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Intuitively, a graph is a diagram composed of a set of points and a set of arrows, each linking two of those points. The points are called the nodes of the graph and the arrows are called the arcs of the graph.

In a more formalised way, Claude Berge defines a graph G as the datum of the (X, U) pair, where X and U respectively designate, a set of points {x1, x2,..., xn} called set of nodes, and a family {u1, u2,..., um}of elements of the Cartesian product :

X × X = { (x, y) / x ∈ X, y ∈ X}

The element u = (x, y) is called arc going from node x to node y.

All graphs are oriented, but it is possible to reason on not oriented arcs called edges when the problem to solve does not require any particular orientation. In this case, the concepts and properties of graphs remain valid, as it is always possible to consider the edges as two arcs oriented in opposite directions.

Nodes of networks may thus be represented by the nodes of a graph and links by the arcs.

With each graph is associated a square matrix (n × n) not necessarily symmetric. In each cell (x, y) the value 1 is indicated if an arc links x to y, and the value 0 in the converse case. This matrix is called adjacency (connectivity) matrix.

For the graphs theory the position of nodes and the shape of arcs do not matter. The only important thing is to know how nodes are linked. However, numerous applications of this theory in spatial analysis emphasise the importance of geographical coordinates associated to each of the nodes, and so doing, the importance of the distances that separate them. Hence, the position of nodes in resulting graphical representations is generally not chosen at random.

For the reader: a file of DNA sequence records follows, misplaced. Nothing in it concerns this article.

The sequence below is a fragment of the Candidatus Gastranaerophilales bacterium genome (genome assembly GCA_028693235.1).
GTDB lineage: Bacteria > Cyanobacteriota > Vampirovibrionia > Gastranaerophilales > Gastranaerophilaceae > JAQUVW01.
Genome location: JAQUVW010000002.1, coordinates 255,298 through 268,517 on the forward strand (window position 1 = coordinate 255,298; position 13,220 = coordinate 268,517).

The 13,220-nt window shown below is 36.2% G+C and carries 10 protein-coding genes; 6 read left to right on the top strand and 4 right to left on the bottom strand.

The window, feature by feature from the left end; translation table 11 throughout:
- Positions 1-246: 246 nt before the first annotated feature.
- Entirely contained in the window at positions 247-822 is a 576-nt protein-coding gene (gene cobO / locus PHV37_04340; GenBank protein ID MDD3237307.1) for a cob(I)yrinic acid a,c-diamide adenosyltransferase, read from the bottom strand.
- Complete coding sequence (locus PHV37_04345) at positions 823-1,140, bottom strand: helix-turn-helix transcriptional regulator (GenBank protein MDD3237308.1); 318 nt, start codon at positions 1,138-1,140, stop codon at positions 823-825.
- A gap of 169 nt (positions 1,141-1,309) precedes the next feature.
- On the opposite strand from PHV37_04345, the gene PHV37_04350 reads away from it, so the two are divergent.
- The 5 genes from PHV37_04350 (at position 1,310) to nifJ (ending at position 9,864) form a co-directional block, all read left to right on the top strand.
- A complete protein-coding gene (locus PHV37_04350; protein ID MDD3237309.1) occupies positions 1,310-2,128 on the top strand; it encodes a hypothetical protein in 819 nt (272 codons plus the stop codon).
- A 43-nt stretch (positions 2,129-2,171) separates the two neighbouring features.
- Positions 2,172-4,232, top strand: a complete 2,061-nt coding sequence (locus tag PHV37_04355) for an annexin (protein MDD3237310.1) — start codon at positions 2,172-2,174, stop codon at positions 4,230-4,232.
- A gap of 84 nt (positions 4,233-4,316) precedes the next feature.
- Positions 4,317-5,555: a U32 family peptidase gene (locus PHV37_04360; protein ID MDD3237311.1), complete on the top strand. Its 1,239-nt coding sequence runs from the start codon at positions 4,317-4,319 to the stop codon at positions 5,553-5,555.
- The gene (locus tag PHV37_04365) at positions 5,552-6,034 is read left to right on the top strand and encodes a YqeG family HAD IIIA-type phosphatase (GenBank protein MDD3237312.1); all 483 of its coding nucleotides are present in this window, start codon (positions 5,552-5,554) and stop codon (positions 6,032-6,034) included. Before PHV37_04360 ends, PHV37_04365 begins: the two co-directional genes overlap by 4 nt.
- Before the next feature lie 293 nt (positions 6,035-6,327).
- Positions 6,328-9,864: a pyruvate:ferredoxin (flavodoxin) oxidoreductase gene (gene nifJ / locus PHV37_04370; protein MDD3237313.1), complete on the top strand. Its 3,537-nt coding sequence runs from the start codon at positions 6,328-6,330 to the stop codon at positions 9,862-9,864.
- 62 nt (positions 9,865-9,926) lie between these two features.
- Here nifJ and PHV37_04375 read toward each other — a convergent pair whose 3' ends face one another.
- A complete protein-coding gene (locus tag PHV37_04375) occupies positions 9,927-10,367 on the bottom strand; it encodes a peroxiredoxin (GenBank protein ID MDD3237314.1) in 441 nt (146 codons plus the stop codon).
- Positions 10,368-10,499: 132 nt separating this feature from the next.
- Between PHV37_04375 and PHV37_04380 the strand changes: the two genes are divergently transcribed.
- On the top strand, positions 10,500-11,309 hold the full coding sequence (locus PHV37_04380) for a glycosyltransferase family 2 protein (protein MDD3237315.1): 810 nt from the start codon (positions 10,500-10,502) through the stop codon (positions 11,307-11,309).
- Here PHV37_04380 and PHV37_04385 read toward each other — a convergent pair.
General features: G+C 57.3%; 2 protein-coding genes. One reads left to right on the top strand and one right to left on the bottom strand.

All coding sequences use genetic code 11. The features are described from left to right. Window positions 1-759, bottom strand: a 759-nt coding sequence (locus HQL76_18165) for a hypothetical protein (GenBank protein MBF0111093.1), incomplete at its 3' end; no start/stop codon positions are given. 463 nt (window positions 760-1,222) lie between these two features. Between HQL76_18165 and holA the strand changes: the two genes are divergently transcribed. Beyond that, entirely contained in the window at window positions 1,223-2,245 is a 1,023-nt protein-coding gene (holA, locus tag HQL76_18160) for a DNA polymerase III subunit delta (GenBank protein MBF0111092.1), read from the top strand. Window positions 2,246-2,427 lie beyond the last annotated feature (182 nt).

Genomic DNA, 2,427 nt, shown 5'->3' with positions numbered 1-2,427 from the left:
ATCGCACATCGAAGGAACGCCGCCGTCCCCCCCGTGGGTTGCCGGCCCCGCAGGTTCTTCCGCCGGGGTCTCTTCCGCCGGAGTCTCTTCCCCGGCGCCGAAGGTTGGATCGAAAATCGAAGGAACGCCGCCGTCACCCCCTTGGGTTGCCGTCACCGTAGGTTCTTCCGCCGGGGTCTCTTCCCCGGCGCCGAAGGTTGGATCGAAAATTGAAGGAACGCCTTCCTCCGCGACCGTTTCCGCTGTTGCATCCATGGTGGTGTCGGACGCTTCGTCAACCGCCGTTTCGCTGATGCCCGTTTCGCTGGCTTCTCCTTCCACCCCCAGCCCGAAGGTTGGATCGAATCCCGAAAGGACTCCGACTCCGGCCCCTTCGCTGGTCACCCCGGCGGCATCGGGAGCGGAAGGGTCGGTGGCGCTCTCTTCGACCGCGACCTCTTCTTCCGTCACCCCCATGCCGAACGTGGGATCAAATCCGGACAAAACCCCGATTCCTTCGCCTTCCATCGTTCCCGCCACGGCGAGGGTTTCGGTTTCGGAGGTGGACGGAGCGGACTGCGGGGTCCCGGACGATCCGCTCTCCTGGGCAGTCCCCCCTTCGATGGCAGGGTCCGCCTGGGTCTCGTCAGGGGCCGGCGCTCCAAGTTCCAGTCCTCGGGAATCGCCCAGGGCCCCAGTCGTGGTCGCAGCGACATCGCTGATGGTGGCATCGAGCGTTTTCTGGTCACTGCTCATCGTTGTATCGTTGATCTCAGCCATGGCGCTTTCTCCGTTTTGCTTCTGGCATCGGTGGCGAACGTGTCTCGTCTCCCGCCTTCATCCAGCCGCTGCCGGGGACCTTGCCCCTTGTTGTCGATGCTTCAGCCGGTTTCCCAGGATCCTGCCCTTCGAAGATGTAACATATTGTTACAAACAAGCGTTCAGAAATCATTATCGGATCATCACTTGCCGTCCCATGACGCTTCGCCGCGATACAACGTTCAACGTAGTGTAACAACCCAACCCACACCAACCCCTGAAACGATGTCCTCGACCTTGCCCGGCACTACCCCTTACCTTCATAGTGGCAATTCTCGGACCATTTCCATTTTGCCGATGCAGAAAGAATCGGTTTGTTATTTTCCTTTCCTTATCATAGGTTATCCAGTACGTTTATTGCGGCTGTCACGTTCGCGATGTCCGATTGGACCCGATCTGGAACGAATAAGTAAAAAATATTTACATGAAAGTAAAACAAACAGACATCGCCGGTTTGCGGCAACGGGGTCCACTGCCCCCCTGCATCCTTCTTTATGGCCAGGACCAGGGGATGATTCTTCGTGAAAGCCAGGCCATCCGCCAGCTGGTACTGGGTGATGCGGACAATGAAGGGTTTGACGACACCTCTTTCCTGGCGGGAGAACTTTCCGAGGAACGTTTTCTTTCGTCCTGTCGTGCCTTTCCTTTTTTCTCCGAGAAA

In the same way, the theory of graphs does not say anything about the nature of links represented by the arcs. At the very most, the number of arcs linking x to y may be indicated in the adjacency matrix instead of the value 1 mentioning only the possibility of a relation. Now, in spatial analysis and more generally in operational research, acquisition of numerous results requires taking into account information about the links represented by the graph.

With this end in view, it is possible to associate with each arc of the graph several specific values related to the represented phenomenon. It may be time - distance in the case of transport networks or a value characterising the importance of hierarchical relationships in the case of social networks. The corresponding graphs are called valued graphs.

Laurent Chapelon